4

Average ESR ( Rbat esr ( mΩ ))

2.9

8 10.8

Table 3. Comparison between the technical parameters of the hybrid power source in different modes. Mode of the power source

Analysis type

FC/Battery/SC FC/SC FC/Battery

Experiment Experiment Experiment

Cruising range (km) 545 435 530

Max. speed ( km/h) 161 158 155

37

0-100 km/h Max. Fuel Tank Vehicle acceleration efficiency capacity Pressure weight (sec) (%) (kg) (psi) (kg) 12.2 96.2 5.4 5000 1880 12.2 96.2 5.4 5000 1880 13.4 96.1 5.4 5000 1880

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Table 4. Comparison between the proposed FC/battery/SC hybrid power source and the state-of-the-art power sources used in FCHEVs and reported in the literature. Power source type

DC-link Max. speed Analysis type voltage (V) ( km/h)

PEMFC/battery/SC Experiment PEMFC/Battery Simulation& experiment PEMFC/Battery Simulation PEMFC/Battery Simulation PEMFC/Battery Simulation PEMFC/Battery Simulation & experiment PEMFC/Battery Simulation PEMFC/Battery Simulation PEMFC/Battery Simulation PEMFC/Battery Simulation PEMFC/Battery Simulation PEMFC/Battery Simulation PEMFC/Battery Simulation PEMFC/Battery Simulation PEMFC/Battery Simulation PEMFC/Battery Simulation PEMFC/SC Simulation PEMFC/SC Simulation PEMFC/SC Simulation PEMFC/SC Simulation PEMFC/Battery/SC Experiment PEMFC/Battery/SC Simulation PEMFC/Battery/SC Experiment PEMFC/Battery/SC Simulation PEMFC/Battery/SC Simulation & experiment PEMFC/Battery/SC Simulation PEMFC/Battery/SC Simulation PEMFC/Battery/SC Simulation & experiment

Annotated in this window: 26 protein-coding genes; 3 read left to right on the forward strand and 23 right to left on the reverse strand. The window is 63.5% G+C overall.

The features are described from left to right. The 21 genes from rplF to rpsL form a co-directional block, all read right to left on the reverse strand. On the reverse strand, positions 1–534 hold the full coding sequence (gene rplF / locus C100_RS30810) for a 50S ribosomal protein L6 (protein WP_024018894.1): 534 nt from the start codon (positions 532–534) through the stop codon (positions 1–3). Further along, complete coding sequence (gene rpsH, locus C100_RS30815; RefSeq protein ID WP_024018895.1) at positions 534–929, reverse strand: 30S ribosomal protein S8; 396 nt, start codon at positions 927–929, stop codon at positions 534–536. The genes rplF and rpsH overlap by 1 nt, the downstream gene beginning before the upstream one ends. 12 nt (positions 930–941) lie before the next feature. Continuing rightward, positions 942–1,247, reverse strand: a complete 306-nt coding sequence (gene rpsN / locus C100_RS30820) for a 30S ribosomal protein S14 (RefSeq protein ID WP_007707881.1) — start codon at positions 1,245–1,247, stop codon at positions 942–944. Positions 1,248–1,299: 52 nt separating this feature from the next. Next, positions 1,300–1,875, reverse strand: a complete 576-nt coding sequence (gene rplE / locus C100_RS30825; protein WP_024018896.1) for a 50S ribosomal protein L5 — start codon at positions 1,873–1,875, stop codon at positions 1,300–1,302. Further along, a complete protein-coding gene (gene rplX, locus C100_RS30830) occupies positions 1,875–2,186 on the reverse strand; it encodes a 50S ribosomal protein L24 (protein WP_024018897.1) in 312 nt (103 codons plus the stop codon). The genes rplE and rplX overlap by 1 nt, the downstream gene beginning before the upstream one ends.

545 400

161 –

0-100 km/h acceleration (sec) 12.2 –

– – 300 450

– 108 80 90

– – – –

62 30 40 40

[28] [29] [30] [31]

– – – – 60 – – 400 – – 400 188 340 206 560 – 400 120 750

60 88.5 – 120 – 129 – 50 144 120 120 91 120 91 20 160 23.4 47 50

– – – – – – – – – – 12.5 – – – – – – – –

130 75 – 80 2 80 2 8 4 60 48 60 60 40 40 40 120 3 400

[32] [33] [34] [35] [36] [37] [38] [39] [40] [41] [15] [42] [43] [44] [45] [46] [47] [48] [49]

300 300 400

128 120 –

– – –

100 58 38.5

[50] [51] [52]

38

Max. power (kW)

Reference

99 30

This work [27]